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November 18, 2021

Cuffing Season: Tips and know-how for this winter

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As the temperatures drop and the holidays approach, more people might be inclined to pair up — not only to keep one another company over the winter but also to ensure that they have a date for holiday events, which seem to be slowly returning. This phenomenon has been dubbed cuffing season, but is there any science to it? And how can you make sure you’re more than a warm body to a new partner.

Jess joined Carolyn and Jeff earlier today to discuss just that. Check out the video and interview recap below.

Is cuffing season a real thing?

Online dating data suggests that cuffing season is real. One study found that searches for dating increase in the winter months and peak in January. However, there is also another increase during the summer months and it may not be all related to pairing up — searches for sex and erotica also increase in the winter.

Facebook data also suggests that cuffing occurs over the winter with

  • 34% more new relationships than breakups on December 25th
  • 28% more on December 24th
  • 29% more on February 14th

So why do we do it? It can’t just be about getting a date for holiday parties…

It might be hormonal. It’s possible that as testosterone rise and serotonin levels drop that we’re driven to partner up.

And in cooler countries like Canada, it may be that we’re less inclined toward social gatherings and so we pair up with people we already know, so that we can get social support and interaction without having to go out.

Dating app POF found that during the pandemic more folks started room-mateing — connecting with a roommate or someone else they’ve known for years platonically,

Can you catch yourself cuffing? And what should you do if you know you’re just connecting to get yourself through the winter or holidays?

tai-s-captures-FsKEqmvNUhA-unsplashBe honest – with yourself and your partner. We have a tendency to blame others when we question ourselves (e.g. make excuses as to why a partner isn’t a good long-term fit instead of just admitting that we’re not ready for a relationship). So when you catch yourself looking for external excuses, take a moment to reflect on what you really want.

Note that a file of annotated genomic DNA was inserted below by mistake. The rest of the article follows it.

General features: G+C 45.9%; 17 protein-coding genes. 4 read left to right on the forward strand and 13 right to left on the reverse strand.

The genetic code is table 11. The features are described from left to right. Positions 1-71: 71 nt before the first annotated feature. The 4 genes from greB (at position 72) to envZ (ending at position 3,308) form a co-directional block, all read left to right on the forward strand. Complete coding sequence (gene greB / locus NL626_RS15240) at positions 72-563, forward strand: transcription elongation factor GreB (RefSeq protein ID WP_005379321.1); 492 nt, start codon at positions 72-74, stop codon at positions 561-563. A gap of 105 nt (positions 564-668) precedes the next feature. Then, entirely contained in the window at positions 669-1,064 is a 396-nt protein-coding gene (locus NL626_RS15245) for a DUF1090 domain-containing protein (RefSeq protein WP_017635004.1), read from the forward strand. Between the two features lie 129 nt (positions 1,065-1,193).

And if you’re not looking for something longer term, let them know. Don’t make plans for next summer if you’re just going to ditch them in the Spring-riting)? Do you want to spend more time alone to really enjoy your own company? If you’re inclined to get cuffed for the sake of having a partner you don’t like/care for, consider how you can love yourself a little more first.

What if you think you’re being cuffed? 

Speak up. Ask them how they feel, but don’t make accusations. Be open to hearing what they have to say. Oftentimes when someone doesn’t want to commit, it isn’t about you — it’s about their specific needs and plans.

Any general tips for new (or old) couples moving into the winter season?

Yes. Plan ahead now for the holidays. Start talking about how you’re going to split your time between families and what your expectations are with regard to spending, gifting, and hosting.

Don’t wait until December hits to make decisions, because you won’t have as much time to pivot. The holidays are approaching quickly and the data shows that they’re a time of increased stress for many people — especially those who get tasked with hosting, cooking, cleaning, and shopping, so if you don’t want a repeat of last year (or 2019), make a change now.

And perhaps look at 2020 vs. 2019 to see if you can learn anything from last year — you likely prioritized more meaningfully since gatherings were limited and finances may have been tight and that can give you insight into what really matters to you.